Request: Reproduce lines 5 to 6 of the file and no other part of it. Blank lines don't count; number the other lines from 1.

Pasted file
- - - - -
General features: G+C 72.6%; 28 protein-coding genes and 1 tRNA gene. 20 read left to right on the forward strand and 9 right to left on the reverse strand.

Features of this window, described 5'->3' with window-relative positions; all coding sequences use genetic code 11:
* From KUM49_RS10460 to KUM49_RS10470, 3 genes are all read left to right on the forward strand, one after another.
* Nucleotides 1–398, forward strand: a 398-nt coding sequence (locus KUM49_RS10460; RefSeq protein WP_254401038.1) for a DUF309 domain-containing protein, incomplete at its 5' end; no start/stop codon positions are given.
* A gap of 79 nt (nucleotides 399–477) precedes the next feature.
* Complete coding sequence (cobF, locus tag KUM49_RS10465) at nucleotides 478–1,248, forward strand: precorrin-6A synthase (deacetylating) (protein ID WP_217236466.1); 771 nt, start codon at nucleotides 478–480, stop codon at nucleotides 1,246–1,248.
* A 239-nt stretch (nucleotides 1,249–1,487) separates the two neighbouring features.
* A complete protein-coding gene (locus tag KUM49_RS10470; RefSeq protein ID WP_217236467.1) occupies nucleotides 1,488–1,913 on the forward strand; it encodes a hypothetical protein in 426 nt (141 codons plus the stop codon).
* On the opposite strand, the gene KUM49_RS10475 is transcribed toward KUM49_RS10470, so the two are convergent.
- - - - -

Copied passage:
* A gap of 79 nt (nucleotides 399–477) precedes the next feature.
* Complete coding sequence (cobF, locus tag KUM49_RS10465) at nucleotides 478–1,248, forward strand: precorrin-6A synthase (deacetylating) (protein ID WP_217236466.1); 771 nt, start codon at nucleotides 478–480, stop codon at nucleotides 1,246–1,248.